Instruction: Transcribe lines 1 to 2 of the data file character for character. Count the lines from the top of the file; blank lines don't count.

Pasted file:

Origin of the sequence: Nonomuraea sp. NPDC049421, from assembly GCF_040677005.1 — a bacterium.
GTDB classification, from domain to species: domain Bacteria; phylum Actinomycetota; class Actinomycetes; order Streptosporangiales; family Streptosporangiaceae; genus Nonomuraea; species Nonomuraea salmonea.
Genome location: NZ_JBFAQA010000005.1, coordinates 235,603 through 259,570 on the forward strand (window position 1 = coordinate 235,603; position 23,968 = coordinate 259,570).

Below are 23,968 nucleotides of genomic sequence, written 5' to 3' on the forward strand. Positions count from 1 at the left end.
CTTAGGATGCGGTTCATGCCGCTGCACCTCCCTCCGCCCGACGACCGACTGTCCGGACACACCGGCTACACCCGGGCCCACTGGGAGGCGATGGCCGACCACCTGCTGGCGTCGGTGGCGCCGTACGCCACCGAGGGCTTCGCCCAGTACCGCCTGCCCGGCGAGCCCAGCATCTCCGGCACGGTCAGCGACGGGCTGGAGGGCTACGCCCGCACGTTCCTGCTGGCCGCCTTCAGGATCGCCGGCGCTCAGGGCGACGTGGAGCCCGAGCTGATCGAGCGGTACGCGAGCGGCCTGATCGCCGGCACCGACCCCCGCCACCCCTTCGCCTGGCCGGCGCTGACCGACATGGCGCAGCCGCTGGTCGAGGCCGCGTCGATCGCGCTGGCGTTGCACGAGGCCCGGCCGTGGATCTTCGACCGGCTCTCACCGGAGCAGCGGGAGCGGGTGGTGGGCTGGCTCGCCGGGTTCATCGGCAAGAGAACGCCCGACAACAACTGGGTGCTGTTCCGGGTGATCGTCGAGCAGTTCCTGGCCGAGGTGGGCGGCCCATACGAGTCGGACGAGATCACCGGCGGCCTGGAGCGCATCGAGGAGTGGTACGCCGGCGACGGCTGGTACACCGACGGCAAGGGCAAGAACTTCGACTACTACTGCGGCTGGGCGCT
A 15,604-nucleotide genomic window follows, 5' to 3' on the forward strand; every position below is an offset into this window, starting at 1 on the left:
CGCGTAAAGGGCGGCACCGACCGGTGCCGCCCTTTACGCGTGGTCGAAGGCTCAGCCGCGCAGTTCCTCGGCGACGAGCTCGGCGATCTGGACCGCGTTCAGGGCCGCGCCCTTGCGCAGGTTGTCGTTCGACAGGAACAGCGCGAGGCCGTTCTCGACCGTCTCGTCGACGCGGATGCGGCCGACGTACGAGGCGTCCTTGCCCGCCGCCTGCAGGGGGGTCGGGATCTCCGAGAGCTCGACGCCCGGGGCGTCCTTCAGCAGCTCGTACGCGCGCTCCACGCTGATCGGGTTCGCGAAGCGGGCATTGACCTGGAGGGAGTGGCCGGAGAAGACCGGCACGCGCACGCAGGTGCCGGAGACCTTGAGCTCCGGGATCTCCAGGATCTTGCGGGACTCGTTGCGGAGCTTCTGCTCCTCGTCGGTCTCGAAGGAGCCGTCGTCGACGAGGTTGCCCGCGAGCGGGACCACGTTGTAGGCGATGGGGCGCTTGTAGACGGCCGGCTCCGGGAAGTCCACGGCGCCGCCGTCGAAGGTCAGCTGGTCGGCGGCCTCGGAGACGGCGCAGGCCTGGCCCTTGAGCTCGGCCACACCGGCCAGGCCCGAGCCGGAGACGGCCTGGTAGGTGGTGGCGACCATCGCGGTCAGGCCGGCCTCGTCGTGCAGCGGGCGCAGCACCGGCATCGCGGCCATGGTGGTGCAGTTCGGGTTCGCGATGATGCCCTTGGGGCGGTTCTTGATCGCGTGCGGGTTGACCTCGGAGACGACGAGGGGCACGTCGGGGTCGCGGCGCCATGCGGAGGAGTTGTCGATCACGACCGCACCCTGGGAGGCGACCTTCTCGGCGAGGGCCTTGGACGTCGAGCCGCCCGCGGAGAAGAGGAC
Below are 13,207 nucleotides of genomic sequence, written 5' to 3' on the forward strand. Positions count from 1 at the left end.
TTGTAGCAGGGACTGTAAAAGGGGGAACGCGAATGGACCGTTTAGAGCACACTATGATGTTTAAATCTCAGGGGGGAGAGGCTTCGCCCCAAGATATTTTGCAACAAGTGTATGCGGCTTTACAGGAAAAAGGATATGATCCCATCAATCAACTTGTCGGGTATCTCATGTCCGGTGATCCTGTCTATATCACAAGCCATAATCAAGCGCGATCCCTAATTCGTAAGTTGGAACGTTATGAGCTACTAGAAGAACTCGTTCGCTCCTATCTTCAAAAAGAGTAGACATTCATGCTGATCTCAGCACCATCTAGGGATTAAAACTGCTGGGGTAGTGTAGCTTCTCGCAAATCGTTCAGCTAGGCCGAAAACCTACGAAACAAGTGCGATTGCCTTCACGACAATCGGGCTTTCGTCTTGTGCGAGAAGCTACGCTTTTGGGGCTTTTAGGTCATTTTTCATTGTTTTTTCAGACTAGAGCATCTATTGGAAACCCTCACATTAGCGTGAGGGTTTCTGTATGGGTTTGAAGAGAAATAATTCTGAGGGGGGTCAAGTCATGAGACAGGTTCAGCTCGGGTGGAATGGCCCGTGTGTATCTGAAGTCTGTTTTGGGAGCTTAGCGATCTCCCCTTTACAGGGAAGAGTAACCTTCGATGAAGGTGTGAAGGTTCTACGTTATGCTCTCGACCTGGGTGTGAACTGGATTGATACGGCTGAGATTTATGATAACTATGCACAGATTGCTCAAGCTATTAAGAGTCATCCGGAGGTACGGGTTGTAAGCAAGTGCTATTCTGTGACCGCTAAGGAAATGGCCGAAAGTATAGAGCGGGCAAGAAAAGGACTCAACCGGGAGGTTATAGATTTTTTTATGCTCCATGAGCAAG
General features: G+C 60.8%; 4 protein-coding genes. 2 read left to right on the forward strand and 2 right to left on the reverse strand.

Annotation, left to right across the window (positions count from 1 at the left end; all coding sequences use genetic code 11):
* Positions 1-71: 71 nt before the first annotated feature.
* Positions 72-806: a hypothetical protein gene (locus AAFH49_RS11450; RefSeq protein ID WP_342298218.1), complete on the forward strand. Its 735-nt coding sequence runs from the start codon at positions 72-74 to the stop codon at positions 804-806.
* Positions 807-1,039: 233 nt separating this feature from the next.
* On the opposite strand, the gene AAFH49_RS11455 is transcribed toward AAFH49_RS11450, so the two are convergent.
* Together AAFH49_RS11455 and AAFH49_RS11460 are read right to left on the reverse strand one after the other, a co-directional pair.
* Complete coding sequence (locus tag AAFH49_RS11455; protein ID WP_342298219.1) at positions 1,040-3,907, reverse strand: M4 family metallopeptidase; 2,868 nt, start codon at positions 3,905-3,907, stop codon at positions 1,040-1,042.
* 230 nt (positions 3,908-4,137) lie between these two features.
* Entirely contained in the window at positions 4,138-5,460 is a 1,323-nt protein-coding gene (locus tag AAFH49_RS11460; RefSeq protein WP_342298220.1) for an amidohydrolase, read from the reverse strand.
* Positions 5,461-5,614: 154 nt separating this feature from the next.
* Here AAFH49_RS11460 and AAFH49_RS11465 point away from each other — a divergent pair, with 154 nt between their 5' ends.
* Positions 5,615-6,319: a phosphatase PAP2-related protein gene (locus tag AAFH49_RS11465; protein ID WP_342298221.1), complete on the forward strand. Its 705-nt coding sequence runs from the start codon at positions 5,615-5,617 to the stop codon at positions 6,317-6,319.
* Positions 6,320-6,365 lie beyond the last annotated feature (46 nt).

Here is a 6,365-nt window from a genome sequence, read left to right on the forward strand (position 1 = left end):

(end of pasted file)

Origin of the sequence: Nonomuraea sp. NPDC049421, from assembly GCF_040677005.1 — a bacterium.
GTDB classification, from domain to species: domain Bacteria; phylum Actinomycetota; class Actinomycetes; order Streptosporangiales; family Streptosporangiaceae; genus Nonomuraea; species Nonomuraea salmonea.